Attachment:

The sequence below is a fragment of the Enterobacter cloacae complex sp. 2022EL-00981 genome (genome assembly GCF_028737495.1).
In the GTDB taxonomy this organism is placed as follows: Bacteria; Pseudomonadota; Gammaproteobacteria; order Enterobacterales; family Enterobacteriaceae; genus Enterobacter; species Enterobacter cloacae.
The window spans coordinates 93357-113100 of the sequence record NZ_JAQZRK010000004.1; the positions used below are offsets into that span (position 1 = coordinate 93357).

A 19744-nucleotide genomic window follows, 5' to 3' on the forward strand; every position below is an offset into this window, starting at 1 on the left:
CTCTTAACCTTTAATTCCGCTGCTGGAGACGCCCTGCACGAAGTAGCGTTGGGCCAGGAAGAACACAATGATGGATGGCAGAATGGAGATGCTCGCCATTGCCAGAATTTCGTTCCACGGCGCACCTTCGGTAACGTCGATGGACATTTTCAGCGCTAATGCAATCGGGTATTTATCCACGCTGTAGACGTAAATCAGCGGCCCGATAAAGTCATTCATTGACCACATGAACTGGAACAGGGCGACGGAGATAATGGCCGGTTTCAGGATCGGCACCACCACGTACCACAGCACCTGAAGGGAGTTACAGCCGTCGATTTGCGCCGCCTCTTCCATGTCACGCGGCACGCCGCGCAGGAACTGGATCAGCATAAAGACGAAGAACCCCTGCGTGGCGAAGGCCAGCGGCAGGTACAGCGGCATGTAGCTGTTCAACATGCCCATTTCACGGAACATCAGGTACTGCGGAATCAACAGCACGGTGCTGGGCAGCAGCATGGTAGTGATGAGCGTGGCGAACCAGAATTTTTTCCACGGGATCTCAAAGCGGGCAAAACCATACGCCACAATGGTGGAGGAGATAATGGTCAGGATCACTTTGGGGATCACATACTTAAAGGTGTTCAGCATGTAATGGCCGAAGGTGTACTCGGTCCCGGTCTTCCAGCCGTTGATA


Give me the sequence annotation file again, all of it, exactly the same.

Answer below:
The sequence below is a fragment of the Enterobacter cloacae complex sp. 2022EL-00981 genome (genome assembly GCF_028737495.1).
In the GTDB taxonomy this organism is placed as follows: Bacteria; Pseudomonadota; Gammaproteobacteria; order Enterobacterales; family Enterobacteriaceae; genus Enterobacter; species Enterobacter cloacae.
The window spans coordinates 93357-113100 of the sequence record NZ_JAQZRK010000004.1; the positions used below are offsets into that span (position 1 = coordinate 93357).

A 19744-nucleotide genomic window follows, 5' to 3' on the forward strand; every position below is an offset into this window, starting at 1 on the left:
CTCTTAACCTTTAATTCCGCTGCTGGAGACGCCCTGCACGAAGTAGCGTTGGGCCAGGAAGAACACAATGATGGATGGCAGAATGGAGATGCTCGCCATTGCCAGAATTTCGTTCCACGGCGCACCTTCGGTAACGTCGATGGACATTTTCAGCGCTAATGCAATCGGGTATTTATCCACGCTGTAGACGTAAATCAGCGGCCCGATAAAGTCATTCATTGACCACATGAACTGGAACAGGGCGACGGAGATAATGGCCGGTTTCAGGATCGGCACCACCACGTACCACAGCACCTGAAGGGAGTTACAGCCGTCGATTTGCGCCGCCTCTTCCATGTCACGCGGCACGCCGCGCAGGAACTGGATCAGCATAAAGACGAAGAACCCCTGCGTGGCGAAGGCCAGCGGCAGGTACAGCGGCATGTAGCTGTTCAACATGCCCATTTCACGGAACATCAGGTACTGCGGAATCAACAGCACGGTGCTGGGCAGCAGCATGGTAGTGATGAGCGTGGCGAACCAGAATTTTTTCCACGGGATCTCAAAGCGGGCAAAACCATACGCCACAATGGTGGAGGAGATAATGGTCAGGATCACTTTGGGGATCACATACTTAAAGGTGTTCAGCATGTAATGGCCGAAGGTGTACTCGGTCCCGGTCTTCCAGCCGTTGATA